Practically Perfect: Benefits Of Private Facebook Groups 

This article is a guest post by Melanie Deardorff

How many private Facebook groups are you in? Most wellness pros I know are in several and some are in 10 or more. Whether it’s one group or 10, we’ve all experienced the pleasures (Love the new friendships I’m making!) and pains (Those @$#&# self-promoters!) of Facebook groups.

My experience with private Facebook groups dates back several years and includes one for a nonprofit board, my church, a goal-focused group for women, and now today I’m part of a dozen groups connected to the health coaching school I attended, IIN, and other wellness-focused groups. I also manage two Facebook groups and coordinated a small mastermind for health coaches where we used Facebook to keep us connected.

Have you thought of creating a private Facebook group for your wellness practice? There’s real potential for health coaches and wellness pros to use these. Here’s why:

  • Groups work well with special programs – Groups can be set up for the short-term or longer, depending on what the group supports. Use one for your 21-day cleanse participants or an ongoing group for your coaching or personal training clients.
  • You’re large and in charge, but you have help – As the group admin, it’ll be your job to keep people connected by monitoring and moderating discussions. But group dynamics will kick in at some point, and you will see your members supporting one another without your help, the more they connect with and trust one another.
  • More people invested in the group’s success – We’ve all heard there’s power in numbers. Same thing with Facebook, where there’s a group of like-minded individuals focused on similar goals, like losing weight, following a cleanse or staying on the healthy track over the holidays, they collectively will move the group forward.
  • Two (or 10) heads are better than one – Just like the offline world where you’re not expected to have all the answers, it’s the same online. Give your group members the opportunity to answer one another’s questions and resist the urge to always jump in. (Oops. I’m think I’m guilty of that sometimes in my groups.)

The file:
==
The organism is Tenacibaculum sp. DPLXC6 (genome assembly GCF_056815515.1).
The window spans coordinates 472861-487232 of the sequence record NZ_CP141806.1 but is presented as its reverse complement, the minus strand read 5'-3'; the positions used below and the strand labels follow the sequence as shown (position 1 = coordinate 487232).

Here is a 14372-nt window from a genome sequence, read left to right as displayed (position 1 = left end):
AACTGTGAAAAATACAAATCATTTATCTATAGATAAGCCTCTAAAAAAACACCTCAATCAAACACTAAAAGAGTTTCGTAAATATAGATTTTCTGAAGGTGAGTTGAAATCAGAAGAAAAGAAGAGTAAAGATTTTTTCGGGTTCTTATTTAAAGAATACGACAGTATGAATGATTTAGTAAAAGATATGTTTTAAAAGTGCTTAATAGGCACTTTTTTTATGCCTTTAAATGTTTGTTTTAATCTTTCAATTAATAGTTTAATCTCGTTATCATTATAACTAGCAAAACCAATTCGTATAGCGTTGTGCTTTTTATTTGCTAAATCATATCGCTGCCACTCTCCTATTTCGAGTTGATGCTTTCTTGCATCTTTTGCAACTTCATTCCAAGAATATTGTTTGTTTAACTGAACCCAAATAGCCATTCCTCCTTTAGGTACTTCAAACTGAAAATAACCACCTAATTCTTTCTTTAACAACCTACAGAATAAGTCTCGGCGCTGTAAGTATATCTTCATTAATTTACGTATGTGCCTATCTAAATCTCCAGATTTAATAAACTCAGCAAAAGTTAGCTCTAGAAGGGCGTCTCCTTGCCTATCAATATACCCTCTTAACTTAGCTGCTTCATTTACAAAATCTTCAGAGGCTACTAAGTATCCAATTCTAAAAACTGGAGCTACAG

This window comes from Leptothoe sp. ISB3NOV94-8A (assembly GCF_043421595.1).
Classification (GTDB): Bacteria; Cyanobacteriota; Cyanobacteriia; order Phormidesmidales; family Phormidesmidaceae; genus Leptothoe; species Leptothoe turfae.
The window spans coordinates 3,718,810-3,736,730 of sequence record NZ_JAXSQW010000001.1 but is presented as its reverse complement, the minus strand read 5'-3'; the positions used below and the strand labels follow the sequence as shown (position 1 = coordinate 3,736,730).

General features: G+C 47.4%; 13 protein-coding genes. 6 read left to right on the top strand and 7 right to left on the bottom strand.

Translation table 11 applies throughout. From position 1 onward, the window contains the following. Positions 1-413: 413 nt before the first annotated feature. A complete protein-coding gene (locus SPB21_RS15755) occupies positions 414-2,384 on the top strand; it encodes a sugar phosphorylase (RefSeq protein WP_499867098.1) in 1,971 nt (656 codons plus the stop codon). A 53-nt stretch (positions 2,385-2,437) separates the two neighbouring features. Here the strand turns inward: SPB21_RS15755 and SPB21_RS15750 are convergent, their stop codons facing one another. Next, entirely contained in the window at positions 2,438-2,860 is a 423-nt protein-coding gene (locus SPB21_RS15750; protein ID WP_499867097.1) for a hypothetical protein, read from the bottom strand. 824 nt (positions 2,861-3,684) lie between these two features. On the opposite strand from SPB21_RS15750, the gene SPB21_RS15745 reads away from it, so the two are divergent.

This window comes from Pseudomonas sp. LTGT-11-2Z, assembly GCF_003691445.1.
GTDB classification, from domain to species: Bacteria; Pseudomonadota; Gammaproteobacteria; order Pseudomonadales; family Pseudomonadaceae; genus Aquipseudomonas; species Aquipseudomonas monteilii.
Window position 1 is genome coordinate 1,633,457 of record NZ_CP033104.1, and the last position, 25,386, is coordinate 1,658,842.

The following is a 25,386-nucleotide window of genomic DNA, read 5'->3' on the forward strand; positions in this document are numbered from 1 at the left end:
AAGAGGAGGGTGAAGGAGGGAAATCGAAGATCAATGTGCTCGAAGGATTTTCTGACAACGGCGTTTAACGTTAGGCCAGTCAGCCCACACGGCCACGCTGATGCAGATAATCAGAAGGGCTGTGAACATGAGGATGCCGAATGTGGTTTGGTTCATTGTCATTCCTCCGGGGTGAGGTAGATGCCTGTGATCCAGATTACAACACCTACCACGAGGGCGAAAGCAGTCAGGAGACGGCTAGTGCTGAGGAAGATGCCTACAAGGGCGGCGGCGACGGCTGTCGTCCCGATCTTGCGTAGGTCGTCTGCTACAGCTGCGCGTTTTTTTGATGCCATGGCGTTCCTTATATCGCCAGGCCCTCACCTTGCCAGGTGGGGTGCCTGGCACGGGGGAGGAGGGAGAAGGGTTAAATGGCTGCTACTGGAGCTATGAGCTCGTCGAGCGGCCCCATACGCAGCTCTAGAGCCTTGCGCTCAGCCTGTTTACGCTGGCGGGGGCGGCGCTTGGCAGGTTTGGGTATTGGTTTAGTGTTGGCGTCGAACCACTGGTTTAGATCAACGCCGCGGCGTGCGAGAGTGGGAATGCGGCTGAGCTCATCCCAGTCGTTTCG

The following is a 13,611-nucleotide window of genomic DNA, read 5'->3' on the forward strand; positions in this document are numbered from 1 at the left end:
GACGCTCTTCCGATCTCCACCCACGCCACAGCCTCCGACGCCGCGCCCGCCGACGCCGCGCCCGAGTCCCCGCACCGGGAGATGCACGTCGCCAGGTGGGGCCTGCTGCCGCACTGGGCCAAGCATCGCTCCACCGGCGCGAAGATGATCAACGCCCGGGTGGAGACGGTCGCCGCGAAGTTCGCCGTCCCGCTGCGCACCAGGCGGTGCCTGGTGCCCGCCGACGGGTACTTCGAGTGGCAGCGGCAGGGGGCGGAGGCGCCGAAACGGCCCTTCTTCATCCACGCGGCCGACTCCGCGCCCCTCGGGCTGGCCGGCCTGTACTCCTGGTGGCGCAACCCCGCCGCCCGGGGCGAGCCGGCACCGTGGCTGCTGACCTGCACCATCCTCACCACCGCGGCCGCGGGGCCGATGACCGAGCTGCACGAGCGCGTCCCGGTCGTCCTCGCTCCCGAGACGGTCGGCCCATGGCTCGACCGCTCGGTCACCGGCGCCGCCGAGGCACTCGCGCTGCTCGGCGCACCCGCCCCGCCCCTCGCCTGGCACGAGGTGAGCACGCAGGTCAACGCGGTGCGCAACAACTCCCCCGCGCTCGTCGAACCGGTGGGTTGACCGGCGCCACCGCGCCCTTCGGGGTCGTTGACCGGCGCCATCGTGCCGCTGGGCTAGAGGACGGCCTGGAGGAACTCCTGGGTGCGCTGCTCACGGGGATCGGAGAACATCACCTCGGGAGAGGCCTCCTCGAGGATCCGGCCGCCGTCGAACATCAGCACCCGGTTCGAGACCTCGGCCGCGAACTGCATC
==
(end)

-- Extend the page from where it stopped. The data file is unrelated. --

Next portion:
• Facebook groups are free and easy to set up – There are several resources that can help you with Facebook groups: Facebook Group basics (Facebook Help), Create a new Facebook group  (Wikihow.com) or join a Facebook group. As long as you don’t mind the built-in quirks and limitations to Groups, they can be great. For example, Facebook auto-changes certain notifications when groups get larger than 250 members, but for a wellness practice you’re likely to have a much smaller group and that will not be a big deal.

Are you seeing the full potential of Facebook Groups for your wellness practice? Hope so.

We all know Facebook likes to keep us on our toes by changing the platform a few times a year. With an estimated 500 million people using Groups, let’s hope Facebook sees the need to add more functionality that will please both admins and members. Facebook Groups are always in the news and you can often find resources like How [and Why] to Build a Booming Facebook Group orHow to Use Facebook Groups to Get More Traffic and Traction for Your Blog, BUT the latest article Facebook tests ads in Groups, suggests that something’s brewing…

Melanie Deardorff is a veteran marketer whose focus has been digital and social media marketing since 2009. Based in the U.S. Midwest but transitioning to more of a digital nomad (work from wherever) lifestyle, Melanie partners with companies of all sizes and industries, including nonprofits. A special passion of hers is helping small companies, including health and wellness-focused businesses, stand out and be authentic online.

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